I’ve ridden a lot of decks in my day and it just seems that every year someone has to make a death sled that scares the living hell out of you. This was one of those decks. Whether it was the base profile, use of original camber, or the fact the core is one of the thickest I’ve seen in a long time I couldn’t tell you. But over all was scared to death of this thing.
Board: Rome Crossrocket
Camber Option: Traditional camber with no hang ups. No hang ups is a diamond shape in the base that elevates the contact points.
Bindings: Raiden Phantoms
Stance: 22.5 Wide 18 Negative 15 Goofy
Boots: K2 UFO Size 10
My Weight: 165
Conditions: Sunny warm spring days without a cloud in the sky or a gust of wind to blow you around.
Flex: Upper end of the park spectrum. This board is stiffer and not because it’s camber but if you look at the core profiling from the side the deck is just thick. The tips have a little bit of give but over all it’s just built to be stiffer.
Stability: Well can’t fault this board as being unstable with that core. It’s fine through chunder and pushes through anything in its way.
Ollies: There’s one hot rod in the tip to give it a little bit of snap when you’re flat based popping. I didn’t find it overly poppy but enough to get the job done.
Pop On Jumps: It’s there but honestly that No-Hang-Ups thing just made it very sketchy as your board wasn’t flat.
Butterability: Well this is the shining star in what this board can do. Imagine camber that won’t catch on anything. I mean I tried it’s impossible to hook an edge on this board. Granted the flex isn’t ideal for slow speed buttering but mach ten tail sliding nose slipping action is game on.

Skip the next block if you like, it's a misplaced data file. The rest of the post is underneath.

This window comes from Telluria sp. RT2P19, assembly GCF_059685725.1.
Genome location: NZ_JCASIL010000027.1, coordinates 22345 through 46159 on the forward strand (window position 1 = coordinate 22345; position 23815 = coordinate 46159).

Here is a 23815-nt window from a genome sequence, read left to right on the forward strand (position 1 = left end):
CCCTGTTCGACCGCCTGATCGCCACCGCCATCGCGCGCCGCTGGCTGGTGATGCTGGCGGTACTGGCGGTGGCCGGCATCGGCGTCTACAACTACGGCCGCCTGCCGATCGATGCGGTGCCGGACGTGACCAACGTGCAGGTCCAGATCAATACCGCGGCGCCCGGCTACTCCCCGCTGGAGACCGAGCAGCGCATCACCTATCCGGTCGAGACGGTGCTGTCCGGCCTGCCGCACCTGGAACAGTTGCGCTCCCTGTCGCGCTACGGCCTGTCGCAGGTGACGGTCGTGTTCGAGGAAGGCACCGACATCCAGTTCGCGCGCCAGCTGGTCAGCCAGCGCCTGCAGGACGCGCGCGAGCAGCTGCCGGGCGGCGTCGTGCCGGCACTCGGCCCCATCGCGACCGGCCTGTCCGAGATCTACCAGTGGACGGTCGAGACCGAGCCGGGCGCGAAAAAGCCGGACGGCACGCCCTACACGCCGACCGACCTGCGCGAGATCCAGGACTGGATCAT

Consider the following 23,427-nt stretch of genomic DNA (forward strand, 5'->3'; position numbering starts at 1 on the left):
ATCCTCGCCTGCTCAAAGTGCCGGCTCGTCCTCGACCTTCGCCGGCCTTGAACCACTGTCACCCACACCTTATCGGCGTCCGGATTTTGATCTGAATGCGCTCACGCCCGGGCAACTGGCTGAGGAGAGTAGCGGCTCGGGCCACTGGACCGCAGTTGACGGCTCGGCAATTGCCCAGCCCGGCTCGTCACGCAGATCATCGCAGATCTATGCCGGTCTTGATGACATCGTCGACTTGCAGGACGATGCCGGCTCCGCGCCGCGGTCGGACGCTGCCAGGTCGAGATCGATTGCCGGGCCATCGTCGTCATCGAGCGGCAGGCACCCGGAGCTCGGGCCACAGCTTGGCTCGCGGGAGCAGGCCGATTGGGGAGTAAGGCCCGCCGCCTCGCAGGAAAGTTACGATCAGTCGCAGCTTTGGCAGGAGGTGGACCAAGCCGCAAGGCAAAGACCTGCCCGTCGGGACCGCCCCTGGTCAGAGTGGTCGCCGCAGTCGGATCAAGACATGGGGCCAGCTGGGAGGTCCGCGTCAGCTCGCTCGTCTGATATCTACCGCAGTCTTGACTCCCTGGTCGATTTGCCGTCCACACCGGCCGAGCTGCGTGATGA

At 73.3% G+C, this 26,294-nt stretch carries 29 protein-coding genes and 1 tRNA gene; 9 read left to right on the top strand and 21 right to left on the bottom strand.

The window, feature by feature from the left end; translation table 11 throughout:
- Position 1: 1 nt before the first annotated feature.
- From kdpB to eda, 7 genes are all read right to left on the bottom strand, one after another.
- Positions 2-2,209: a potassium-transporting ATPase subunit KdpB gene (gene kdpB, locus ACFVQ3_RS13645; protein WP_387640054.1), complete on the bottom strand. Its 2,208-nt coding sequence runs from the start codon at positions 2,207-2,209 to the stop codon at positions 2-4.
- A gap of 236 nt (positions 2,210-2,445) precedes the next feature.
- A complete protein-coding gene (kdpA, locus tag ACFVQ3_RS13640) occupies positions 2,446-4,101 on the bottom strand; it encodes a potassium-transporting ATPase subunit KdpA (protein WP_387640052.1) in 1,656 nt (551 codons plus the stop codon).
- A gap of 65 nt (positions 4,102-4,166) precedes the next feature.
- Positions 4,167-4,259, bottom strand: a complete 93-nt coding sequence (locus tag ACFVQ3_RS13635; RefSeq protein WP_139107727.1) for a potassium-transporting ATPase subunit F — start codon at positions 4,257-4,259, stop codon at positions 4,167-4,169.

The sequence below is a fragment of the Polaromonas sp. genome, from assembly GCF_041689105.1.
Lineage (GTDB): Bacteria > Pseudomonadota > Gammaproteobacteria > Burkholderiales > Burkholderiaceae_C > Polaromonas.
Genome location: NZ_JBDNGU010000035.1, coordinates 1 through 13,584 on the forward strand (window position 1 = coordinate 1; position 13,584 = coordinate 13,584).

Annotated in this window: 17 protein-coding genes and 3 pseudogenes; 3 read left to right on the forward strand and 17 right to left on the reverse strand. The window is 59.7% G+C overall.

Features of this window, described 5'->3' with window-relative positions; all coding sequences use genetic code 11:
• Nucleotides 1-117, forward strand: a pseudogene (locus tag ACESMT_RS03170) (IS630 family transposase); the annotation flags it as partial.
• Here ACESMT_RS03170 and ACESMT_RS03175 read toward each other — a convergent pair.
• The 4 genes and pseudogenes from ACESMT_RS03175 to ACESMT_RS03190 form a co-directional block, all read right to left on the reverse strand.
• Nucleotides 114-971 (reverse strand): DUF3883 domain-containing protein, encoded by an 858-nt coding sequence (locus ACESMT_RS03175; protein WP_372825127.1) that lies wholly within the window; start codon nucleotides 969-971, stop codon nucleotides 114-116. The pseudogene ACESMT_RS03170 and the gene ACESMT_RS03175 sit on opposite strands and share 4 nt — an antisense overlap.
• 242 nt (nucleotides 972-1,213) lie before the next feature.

Jibbing: Well not being able to hang up was nice but that diamond shape is so pronounced it was hard as hell to lock in for nose/tail presses. It’s like riding a super defined TBT board that that doesn’t give you enough surface area to balance on.
Carving: Well I don’t know why you would raise the edge this much on a cambered board. Rolling transitions from toe to heel were easy but staying locked in when coming out of a carve was another story. Due to that lack of the contact point being equal with the rest of the edge it just slipped out when doing that final part of the transition of the carve.
Rider in Mind: It’s supposed to be for the high end camber loving all mountain guy. Honestly though I felt this board would suit the guy that likes loose trucks on a skateboard and just does wicked quick turns while pumping through a bowl.
Personal Thoughts: This board was a death sled. That is the only way I can describe it. I haven’t been that scared to hit a jump in a long time. On more than one occasion it slipped out going up the lip due to the lack of contact points. On jibs though it was awesome no fear of catching and I still say that camber locks in on a front board better than anything on the market. Over all I personally would never own this board the negatives I felt far outweigh the positives.
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